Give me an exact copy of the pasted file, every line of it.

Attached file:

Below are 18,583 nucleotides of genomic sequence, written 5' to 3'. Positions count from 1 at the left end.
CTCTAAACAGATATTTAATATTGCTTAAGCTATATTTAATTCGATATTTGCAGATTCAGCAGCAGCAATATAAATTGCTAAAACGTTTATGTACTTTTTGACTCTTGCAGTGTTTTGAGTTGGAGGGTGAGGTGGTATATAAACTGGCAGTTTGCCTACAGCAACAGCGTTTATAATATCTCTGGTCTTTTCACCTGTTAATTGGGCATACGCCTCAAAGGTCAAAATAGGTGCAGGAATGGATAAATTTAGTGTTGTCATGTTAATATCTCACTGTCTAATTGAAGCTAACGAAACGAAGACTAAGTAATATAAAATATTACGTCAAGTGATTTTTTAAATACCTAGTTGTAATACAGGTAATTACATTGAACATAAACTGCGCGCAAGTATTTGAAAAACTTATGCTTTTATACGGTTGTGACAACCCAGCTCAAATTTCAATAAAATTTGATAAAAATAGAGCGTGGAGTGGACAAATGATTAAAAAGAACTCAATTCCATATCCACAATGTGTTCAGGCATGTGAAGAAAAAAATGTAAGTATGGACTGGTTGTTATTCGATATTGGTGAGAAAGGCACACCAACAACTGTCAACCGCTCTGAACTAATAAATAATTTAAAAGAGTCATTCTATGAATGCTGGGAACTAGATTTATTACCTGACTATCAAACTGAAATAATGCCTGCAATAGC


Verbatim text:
Below are 18,583 nucleotides of genomic sequence, written 5' to 3'. Positions count from 1 at the left end.
CTCTAAACAGATATTTAATATTGCTTAAGCTATATTTAATTCGATATTTGCAGATTCAGCAGCAGCAATATAAATTGCTAAAACGTTTATGTACTTTTTGACTCTTGCAGTGTTTTGAGTTGGAGGGTGAGGTGGTATATAAACTGGCAGTTTGCCTACAGCAACAGCGTTTATAATATCTCTGGTCTTTTCACCTGTTAATTGGGCATACGCCTCAAAGGTCAAAATAGGTGCAGGAATGGATAAATTTAGTGTTGTCATGTTAATATCTCACTGTCTAATTGAAGCTAACGAAACGAAGACTAAGTAATATAAAATATTACGTCAAGTGATTTTTTAAATACCTAGTTGTAATACAGGTAATTACATTGAACATAAACTGCGCGCAAGTATTTGAAAAACTTATGCTTTTATACGGTTGTGACAACCCAGCTCAAATTTCAATAAAATTTGATAAAAATAGAGCGTGGAGTGGACAAATGATTAAAAAGAACTCAATTCCATATCCACAATGTGTTCAGGCATGTGAAGAAAAAAATGTAAGTATGGACTGGTTGTTATTCGATATTGGTGAGAAAGGCACACCAACAACTGTCAACCGCTCTGAACTAATAAATAATTTAAAAGAGTCATTCTATGAATGCTGGGAACTAGATTTATTACCTGACTATCAAACTGAAATAATGCCTGCAATAGC